In these proceedings, Garuda and Air New Zealand were alleged to have been engaged in collusive behaviour from 2001 to 2006 in the following ways:
- in Hong Kong, a published index of fuel surcharges was allegedly used as a basis for making joint applications to the Civil Aviation Department (which was responsible for approving any surcharges on outbound flights from Hong Kong). The airlines had allegedly reached understandings in meetings of the Hong Kong Board of Airline Representatives Cargo Subcommittee,
- in Singapore, Air New Zealand was alleged to have been party to a number of understandings reached amongst other airlines to fix or control fuel surcharges and also exchange in communicating future pricing intentions, and
- in Indonesia, Garuda was alleged to have used the aforementioned index as a basis for determining surcharges and custom fees at meetings with other airlines.
The key question - was there a market in Australia?
Section 45 applies only to competition in a market in Australia. The ACCC’s case was limited (with one exception) to flights from airports outside Australia. The relevant surcharges and fees were imposed and collected at those airports rather than at the flight destinations in Australia. The airlines contended that the markets for airborne cargo out of Hong Kong, Singapore and Indonesia were not markets in Australia.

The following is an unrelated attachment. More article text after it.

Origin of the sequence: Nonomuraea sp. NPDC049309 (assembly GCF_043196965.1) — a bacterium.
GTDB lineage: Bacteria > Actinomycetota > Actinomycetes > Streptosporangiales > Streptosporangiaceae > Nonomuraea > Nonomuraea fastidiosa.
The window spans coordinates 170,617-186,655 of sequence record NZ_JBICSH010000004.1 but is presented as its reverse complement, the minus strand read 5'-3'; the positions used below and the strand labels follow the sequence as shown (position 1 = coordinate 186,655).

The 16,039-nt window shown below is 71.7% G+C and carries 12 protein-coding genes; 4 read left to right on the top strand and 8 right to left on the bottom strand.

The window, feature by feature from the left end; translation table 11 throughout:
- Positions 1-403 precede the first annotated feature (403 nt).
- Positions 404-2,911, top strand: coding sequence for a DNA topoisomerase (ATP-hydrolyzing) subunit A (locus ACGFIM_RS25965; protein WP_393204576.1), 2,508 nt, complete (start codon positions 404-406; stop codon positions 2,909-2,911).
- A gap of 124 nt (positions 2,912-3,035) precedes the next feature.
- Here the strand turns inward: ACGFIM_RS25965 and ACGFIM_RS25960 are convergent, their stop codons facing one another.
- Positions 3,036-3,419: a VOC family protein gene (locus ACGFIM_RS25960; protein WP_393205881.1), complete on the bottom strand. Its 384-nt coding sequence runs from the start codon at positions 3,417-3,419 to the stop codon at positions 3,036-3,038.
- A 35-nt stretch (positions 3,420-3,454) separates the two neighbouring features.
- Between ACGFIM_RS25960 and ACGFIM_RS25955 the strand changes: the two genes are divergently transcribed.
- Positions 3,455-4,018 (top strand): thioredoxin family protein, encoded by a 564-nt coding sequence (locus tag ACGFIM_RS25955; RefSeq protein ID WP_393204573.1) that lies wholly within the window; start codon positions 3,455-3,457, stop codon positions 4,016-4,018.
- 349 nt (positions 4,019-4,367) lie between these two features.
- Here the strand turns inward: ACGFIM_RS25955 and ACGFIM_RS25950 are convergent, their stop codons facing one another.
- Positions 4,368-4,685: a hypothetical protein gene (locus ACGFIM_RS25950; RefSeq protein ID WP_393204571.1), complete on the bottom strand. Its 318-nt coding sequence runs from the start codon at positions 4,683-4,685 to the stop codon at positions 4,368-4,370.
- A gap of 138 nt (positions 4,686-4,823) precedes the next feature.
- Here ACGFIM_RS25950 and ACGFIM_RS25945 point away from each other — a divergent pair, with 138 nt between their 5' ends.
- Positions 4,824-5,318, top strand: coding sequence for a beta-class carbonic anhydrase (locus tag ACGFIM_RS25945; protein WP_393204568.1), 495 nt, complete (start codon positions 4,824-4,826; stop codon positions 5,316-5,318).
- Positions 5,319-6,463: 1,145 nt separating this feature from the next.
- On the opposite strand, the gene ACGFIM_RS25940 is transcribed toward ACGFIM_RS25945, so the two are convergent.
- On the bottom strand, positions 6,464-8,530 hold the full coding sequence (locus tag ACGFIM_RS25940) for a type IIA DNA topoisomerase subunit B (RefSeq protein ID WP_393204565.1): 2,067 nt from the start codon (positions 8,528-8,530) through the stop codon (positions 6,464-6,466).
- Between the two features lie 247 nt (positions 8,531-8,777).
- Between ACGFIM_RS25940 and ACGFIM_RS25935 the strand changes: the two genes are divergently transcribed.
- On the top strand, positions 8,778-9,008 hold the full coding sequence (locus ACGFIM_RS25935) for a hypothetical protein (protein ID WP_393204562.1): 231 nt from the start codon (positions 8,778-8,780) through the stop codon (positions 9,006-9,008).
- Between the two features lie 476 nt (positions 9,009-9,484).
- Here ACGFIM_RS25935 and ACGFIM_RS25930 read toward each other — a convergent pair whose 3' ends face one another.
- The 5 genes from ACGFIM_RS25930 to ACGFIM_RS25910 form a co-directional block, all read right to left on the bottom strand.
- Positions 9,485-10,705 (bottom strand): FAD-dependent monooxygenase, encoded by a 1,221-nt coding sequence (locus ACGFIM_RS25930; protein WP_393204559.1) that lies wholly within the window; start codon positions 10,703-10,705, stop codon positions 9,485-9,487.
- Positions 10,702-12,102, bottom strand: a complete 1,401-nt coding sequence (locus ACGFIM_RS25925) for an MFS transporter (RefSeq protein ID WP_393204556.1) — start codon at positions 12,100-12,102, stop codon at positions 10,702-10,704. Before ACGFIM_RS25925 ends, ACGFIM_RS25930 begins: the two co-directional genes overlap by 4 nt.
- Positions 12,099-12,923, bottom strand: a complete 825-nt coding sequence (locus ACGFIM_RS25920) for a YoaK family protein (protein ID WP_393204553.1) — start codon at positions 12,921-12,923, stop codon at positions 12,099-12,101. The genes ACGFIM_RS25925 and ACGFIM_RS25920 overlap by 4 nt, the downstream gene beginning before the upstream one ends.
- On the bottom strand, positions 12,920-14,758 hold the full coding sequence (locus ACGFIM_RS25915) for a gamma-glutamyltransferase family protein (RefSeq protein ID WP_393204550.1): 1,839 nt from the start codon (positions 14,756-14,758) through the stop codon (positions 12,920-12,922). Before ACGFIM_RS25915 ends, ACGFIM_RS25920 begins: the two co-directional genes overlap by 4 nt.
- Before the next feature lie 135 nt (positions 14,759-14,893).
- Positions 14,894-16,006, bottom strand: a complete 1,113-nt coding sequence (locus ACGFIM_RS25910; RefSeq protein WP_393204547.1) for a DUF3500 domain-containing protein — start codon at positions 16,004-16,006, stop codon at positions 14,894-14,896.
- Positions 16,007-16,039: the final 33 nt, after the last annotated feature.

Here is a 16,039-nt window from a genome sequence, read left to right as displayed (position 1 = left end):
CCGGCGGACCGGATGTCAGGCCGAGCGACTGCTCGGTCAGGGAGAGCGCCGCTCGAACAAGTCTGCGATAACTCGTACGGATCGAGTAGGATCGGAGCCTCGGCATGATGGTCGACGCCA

The key questions considered by Justice Perram were:
- whether the fact that the airlines competed against each other in Australia in the provision of:
- carriage through Australian airspace,
- ground handling services in Australia, and
- handling enquiries about lost and damaged cargo in Australia,
Was sufficient to locate the markets in Australia,
- whether the fact that the source of some of the demand for the services was ultimately in Australia was sufficient to locate part of each market in Australia,
- whether the market in Hong Kong, Singapore and Indonesia was constrained by the abilities of importers in downstream markets to switch to alternate sources of supply, and if so, whether it was appropriate to characterise the downstream markets as part of the upstream market, and